After doing careful research into which distribution would best suit me, (as a first-time Linux user) I decided on Ubuntu. I'm nothing but pleased. However, I sometimes see people on the forums talking about jumping on bandwagons and such. I would like to say: well, of course; why not? I've never considered myself a trend follower, but I'm willing to put good money on it that No One who uses Any Linux distribution is a trend follower, in the traditional sense. As to why I think it's okay to jump on the Ubuntu bandwagon, my first reason would be that it's Because it has such a following...I know there will be others around, not only online, but for example: I went to Barnes&Noble last week, and they had six different books on Ubuntu. What other distribution can say that? (except Fedora but I heard some negative things about them....nothing to get into here). Anyway, I thiknk I've gone past my two cents here, especially for a pink, bald, newbie.
 
Old 09-16-2006, 10:32 AM   #34
imagineaxion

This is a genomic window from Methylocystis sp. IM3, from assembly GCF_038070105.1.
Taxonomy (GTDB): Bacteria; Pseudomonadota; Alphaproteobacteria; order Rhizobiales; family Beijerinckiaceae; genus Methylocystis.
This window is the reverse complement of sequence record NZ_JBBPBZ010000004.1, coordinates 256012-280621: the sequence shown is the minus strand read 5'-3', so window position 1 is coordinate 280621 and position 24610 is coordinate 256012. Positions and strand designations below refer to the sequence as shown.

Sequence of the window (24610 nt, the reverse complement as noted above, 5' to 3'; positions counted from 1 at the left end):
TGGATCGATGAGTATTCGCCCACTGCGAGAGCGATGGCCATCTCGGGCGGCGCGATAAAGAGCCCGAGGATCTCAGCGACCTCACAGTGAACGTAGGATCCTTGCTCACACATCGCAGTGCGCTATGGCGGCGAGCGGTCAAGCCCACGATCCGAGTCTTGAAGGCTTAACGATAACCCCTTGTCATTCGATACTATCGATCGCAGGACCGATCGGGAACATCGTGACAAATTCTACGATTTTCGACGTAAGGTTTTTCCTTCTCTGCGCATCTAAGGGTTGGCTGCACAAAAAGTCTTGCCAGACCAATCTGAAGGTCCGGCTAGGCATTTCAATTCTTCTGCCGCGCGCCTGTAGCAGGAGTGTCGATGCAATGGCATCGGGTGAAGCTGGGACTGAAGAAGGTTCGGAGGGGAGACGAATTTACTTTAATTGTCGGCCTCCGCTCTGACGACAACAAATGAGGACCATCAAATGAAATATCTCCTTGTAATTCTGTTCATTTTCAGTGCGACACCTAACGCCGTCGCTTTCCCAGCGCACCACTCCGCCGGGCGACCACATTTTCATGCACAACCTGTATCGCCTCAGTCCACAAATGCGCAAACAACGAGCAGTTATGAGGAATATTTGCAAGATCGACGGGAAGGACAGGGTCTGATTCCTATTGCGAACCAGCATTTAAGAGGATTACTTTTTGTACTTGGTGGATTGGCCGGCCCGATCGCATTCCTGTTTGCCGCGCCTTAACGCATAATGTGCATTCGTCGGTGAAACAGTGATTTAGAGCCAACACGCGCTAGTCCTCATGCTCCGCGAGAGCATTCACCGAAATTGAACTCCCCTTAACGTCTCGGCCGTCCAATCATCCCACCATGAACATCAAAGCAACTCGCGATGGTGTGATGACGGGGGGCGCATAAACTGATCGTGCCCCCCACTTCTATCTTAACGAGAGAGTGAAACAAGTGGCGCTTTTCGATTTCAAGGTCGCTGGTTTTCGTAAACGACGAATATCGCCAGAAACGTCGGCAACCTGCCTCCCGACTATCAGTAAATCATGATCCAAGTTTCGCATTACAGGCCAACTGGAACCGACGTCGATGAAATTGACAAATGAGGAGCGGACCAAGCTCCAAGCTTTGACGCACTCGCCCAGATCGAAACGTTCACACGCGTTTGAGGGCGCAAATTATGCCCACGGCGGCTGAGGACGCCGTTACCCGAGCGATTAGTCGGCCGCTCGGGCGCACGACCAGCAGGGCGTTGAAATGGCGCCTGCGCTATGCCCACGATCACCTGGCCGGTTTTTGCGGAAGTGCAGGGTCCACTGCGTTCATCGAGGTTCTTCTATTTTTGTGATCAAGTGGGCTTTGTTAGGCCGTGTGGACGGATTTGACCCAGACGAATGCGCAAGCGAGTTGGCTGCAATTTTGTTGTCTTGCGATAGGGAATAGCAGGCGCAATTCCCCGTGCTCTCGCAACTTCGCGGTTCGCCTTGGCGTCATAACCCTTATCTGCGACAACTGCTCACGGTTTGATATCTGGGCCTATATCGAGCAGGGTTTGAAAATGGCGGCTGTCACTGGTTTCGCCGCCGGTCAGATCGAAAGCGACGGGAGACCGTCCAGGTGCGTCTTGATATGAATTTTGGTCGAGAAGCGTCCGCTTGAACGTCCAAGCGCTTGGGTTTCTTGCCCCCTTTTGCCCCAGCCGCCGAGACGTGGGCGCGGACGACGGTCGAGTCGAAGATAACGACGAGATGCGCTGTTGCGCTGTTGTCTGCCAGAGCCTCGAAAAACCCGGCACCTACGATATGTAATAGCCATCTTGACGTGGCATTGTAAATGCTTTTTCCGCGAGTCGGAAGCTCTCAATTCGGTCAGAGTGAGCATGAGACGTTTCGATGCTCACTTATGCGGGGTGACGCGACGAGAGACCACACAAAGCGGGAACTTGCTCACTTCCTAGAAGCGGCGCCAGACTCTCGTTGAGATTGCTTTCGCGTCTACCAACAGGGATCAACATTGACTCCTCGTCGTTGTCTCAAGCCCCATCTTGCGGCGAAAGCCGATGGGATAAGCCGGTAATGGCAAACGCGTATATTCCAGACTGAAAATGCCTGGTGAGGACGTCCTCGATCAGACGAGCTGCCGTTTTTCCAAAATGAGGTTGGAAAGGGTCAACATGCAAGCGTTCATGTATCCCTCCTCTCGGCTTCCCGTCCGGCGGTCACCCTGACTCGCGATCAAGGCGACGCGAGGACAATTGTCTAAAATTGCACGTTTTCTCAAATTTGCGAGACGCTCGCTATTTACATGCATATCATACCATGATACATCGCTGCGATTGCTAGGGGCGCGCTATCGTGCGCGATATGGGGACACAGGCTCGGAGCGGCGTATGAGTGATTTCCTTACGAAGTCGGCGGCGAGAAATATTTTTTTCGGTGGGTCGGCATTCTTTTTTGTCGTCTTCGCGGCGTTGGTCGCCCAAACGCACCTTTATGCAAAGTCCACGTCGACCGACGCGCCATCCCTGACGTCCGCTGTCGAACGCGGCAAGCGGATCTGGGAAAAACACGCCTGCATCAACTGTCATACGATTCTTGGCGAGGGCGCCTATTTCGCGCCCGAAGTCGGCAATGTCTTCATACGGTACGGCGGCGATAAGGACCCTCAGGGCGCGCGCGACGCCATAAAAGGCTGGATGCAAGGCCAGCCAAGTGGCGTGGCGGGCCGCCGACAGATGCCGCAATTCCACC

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Quote:
Originally Posted by Mega Man X
You can easily enable a root account, by simply typing:

Code:
sudo passwd root
This does create a root account which works great while in the shell but when you need to use root privileges with programs such as adept it still requires the the password of the normal user account and not the root account password that you set

This is not really fine if you using ubuntu as a multi user desktop because the root password (which I read somewhere in the ubuntu docs) is the password of the first user account setup on the system.

The 'sudo passwd root' does not seem to make a different in the x environment...
 
Old 09-16-2006, 11:11 AM   #35
Stabby McTwist
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Registered: May 2006
Distribution: Mandrake, Ubuntu, Kubuntu, SuSE